A quantum algorithm to compute classical Worst-Case Execution Time (WCET)

Département Architectures Conception et Logiciels Embarqués (LIST-LETI)

Laboratoire Calcul Embarqué

01-10-2018

SL-DRT-18-0365

sergiu.carpov@cea.fr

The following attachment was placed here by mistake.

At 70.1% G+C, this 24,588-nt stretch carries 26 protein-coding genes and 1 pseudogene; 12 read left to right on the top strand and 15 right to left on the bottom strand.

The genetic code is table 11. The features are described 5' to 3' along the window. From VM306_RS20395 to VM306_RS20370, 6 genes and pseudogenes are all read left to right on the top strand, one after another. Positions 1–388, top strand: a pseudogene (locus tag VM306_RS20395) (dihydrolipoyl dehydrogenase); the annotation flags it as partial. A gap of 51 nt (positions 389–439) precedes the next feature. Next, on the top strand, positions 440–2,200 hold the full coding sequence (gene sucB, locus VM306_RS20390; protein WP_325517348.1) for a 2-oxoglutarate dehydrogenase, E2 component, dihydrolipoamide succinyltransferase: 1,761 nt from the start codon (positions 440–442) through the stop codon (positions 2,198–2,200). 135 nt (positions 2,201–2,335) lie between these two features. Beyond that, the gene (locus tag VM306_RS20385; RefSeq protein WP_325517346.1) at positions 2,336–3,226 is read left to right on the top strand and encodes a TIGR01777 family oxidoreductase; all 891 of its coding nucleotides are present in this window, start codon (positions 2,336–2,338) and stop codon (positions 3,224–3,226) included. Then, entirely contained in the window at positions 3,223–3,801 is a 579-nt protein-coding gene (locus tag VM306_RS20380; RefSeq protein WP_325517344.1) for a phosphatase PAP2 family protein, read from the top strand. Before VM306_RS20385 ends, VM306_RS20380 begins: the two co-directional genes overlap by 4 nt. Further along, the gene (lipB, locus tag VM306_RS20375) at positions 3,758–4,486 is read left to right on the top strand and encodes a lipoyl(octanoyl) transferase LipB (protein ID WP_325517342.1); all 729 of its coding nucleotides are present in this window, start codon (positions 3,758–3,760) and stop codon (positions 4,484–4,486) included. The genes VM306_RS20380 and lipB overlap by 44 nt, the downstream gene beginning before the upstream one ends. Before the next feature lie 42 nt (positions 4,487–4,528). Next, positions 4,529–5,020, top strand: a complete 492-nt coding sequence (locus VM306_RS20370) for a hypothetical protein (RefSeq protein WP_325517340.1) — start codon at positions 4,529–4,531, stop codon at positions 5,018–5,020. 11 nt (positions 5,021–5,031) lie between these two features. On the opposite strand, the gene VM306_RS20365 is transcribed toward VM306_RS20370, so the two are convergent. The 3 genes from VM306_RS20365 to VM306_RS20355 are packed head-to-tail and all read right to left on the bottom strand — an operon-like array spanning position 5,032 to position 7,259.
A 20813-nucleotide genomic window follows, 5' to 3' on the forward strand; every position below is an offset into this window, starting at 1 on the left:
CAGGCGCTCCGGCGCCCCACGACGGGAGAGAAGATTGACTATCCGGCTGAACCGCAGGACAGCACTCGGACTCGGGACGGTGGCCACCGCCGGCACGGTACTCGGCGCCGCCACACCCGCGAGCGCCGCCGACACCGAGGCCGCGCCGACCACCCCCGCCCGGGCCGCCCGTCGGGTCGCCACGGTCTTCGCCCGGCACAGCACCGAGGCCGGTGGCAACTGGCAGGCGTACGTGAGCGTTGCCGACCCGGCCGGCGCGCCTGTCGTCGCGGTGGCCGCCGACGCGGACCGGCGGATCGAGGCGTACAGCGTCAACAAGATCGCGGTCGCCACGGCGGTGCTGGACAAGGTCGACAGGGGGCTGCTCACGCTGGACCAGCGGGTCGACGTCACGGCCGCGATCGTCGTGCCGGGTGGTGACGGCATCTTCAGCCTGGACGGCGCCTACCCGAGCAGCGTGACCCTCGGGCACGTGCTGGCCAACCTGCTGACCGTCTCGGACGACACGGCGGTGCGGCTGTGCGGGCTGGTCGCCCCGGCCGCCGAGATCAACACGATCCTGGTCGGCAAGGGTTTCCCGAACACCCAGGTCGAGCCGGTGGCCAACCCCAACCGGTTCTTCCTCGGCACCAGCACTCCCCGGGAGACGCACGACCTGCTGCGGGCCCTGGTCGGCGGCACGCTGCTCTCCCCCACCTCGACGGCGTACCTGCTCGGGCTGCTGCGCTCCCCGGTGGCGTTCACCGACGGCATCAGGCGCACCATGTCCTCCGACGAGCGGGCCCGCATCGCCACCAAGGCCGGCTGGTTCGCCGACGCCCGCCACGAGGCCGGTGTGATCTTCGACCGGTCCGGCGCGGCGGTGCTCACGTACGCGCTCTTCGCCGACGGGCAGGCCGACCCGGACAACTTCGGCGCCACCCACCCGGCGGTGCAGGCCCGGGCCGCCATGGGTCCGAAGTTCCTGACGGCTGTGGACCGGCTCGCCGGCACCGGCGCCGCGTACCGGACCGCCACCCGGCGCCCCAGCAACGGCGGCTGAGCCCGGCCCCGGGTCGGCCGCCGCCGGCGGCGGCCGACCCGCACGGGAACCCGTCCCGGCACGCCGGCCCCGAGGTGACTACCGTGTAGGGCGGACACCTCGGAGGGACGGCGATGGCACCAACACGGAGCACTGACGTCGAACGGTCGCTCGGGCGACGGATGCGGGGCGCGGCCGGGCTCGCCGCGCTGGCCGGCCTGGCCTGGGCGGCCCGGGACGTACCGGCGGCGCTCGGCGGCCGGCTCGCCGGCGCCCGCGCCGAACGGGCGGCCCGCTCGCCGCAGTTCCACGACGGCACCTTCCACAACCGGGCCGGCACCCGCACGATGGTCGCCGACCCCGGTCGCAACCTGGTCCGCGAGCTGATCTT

Worst Case Execution Time (WCET) are important data elements to feed any safety and schedulability analysis of safety critical real-time systems for which any default can jeopardize the life of the system or even threaten the life of human beings. WCET is particularly important in the context of real-time autonomous systems (e.g. robotics, self-driving cars). The problem of computing safe upper bonds of execution time is well known, but the challenge is also to have them tight to avoid over-engineering of real-time systems and mastering their costs. But this challenge is still not fully reached and moreover tends to pursue a moving target as the hardware and software architecture of real-time systems also moves forward (pipelines, cache memories, multi-cores, etc.). The goal of this PhD Thesis is to explore what quantum computing can do to simplify the problem, bring for more precision and capacity of analysis of these issues. This work will be supported by existing state of the art, and could explore a bit further than the strict domain of usual WCET analysis. Depending on the candidate profile, the subject will bend more towards either implementation aspects - How to best implement a WCET algorithm onto an available quantum simulator (eg. QX simulator, Quantum Learning Machine), or computational complexity theory aspects.